Dancing about architecture

While strolling around midtown Manhattan the other day, my wife wondered aloud what it must have been like to have lived there in the first third of the 20th century and to suddenly see unprecedentedly tall buildings sprouting up around you. While New York is now synonymous with skyscrapers, only a hundred years ago they were a novelty, and it’s easy to imagine how they could have seemed impressive, exciting, maybe even a little scary. Many of the original ’30s towers now look quaintly antiquated next to their sleek, glassy offspring, although it’s interesting that two of the tallest and most iconic towers in New York, the Empire State and the Chrysler, were both built during the 1930s.

On the one hand this juxtaposition of old and new, the mingling of eras and styles, can be stimulating and interesting. (It’s also, incidentally, the one thing many science fiction films get wrong – they tend to make everything futuristic, forgetting that the old stuff tends to hang around for a while too…). On the other hand, one thing I noticed when I started travelling around Europe was how many cities differed in their approach to architectural preservation. Many towns in Italy, for example, have a well-preserved “historic centre”, and the town where I lived for a year, Genoa, has one of the largest in Europe. These areas are architecturally coherent, atmospheric, and in some cases can even make you feel like you’ve stepped back in time a century or three. Then there’ll be a modern area with financial centres and shopping malls in another part of town. In my experience this kind of thing is pretty rare in, say, the UK. In my home town of Exeter there’s no one specific area where you can go to see the old stuff – it’s all jumbled up with new stuff, slightly old stuff, and prehistoric stuff. So you’ll have a 1960s brutalist office block looming over a 17th century house, across the road from a piece of Roman wall. Then again, ideas about architectural preservation become somewhat academic when your city is bombed during the Blitz.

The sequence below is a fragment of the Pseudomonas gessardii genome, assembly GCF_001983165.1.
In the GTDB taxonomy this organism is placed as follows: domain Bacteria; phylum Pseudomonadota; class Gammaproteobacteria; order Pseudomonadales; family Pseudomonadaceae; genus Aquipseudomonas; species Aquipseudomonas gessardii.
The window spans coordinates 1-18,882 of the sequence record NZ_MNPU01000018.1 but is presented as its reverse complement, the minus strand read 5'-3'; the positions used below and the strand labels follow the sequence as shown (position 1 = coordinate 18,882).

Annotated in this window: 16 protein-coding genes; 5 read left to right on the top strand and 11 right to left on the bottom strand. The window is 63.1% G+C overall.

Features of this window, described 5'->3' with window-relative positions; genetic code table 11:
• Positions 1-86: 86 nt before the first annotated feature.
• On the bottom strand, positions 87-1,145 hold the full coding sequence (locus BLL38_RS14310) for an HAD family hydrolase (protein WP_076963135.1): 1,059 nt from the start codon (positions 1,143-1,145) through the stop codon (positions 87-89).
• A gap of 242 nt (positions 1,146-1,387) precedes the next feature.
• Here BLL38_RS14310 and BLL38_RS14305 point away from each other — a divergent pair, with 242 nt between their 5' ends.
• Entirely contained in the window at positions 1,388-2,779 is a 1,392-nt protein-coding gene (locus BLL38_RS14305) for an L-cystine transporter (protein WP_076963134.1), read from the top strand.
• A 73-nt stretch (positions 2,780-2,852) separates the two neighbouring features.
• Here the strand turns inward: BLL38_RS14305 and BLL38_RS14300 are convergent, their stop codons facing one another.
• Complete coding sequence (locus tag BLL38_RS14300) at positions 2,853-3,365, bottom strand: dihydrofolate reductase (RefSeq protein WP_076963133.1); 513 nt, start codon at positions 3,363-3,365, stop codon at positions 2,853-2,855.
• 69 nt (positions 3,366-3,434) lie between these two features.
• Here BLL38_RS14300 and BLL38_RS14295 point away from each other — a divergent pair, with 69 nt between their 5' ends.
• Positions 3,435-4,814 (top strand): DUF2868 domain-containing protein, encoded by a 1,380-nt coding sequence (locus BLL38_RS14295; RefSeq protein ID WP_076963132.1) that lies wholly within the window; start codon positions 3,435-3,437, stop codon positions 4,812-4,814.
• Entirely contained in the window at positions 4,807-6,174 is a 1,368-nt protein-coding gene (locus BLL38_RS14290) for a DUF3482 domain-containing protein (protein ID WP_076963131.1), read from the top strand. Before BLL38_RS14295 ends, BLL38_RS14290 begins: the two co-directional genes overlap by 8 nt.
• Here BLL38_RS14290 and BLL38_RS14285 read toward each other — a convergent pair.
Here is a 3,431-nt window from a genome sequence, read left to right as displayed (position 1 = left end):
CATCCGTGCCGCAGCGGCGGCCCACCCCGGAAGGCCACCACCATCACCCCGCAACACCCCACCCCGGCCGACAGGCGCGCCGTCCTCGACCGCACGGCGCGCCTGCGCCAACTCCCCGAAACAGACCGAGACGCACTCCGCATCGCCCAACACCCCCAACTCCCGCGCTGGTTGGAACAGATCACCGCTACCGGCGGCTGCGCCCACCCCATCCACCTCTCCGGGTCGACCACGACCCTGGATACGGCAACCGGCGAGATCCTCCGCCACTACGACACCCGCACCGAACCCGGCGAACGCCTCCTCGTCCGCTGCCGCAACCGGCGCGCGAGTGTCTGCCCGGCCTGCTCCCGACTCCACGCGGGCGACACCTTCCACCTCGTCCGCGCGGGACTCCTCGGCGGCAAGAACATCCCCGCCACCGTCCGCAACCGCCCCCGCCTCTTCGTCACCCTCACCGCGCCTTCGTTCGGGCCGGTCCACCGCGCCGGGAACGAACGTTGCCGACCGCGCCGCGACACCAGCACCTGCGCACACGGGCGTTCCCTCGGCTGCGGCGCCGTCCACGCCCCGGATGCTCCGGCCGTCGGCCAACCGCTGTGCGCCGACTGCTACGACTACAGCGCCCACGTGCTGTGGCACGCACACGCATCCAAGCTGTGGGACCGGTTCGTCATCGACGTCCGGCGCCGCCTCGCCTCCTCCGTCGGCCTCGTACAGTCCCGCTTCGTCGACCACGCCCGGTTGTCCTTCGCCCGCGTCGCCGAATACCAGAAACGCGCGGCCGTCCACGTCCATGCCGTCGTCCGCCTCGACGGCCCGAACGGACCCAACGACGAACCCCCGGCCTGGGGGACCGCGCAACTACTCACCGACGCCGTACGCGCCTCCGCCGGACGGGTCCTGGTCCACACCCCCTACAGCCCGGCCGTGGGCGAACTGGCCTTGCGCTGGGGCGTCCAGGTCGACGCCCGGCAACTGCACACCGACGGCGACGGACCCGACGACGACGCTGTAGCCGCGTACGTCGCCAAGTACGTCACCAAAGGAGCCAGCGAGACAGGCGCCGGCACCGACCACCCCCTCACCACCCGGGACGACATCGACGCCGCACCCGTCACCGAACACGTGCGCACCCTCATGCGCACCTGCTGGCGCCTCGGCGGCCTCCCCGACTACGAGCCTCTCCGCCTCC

But New York also got me thinking about architecture’s obsession with vertiginous verticals. (It also, incidentally, reminded me of a rather obscure tv parody a while back of a feminist architecture critic walking the streets of a modern metropolis, complaining about all the phallic towers and other erections, and how she could literally smell the testosterone and semen…). Obviously building upwards is a way to maximise space (and therefore revenue), but personally I find it a rather lazy and unimaginative way for an architect to make his/her mark on the topography of a city. Exciting as New York was, after a while a certain visual monotony sets in, and I found myself wanting to see something that wasn’t tall, oblong and grey.

But this isn’t just about American office blocks. On my last trip to Paris (a couple of years ago, I think) I suddenly realised that I hate the Eiffel tower. Whatever qualities it has as an object or as an engineering feat, it so dominates the skyline, greedily sucking attention away from other, more deserving sights, that I can perfectly understand Maupassant’s habit of eating dinner in the Eiffel restaurant every day, so as to be sure when he looked out the window at the view that the one thing he would not see would be the tower itself. 

Brussels has it’s fair share of tower blocks, although it’s generally a lot less vertical than other cities of similar size and international standing. And I rather like that fact that one of its largest and most recognisable constructions is not a tower or similarly anonymous box-shape, but a representation of an iron molecule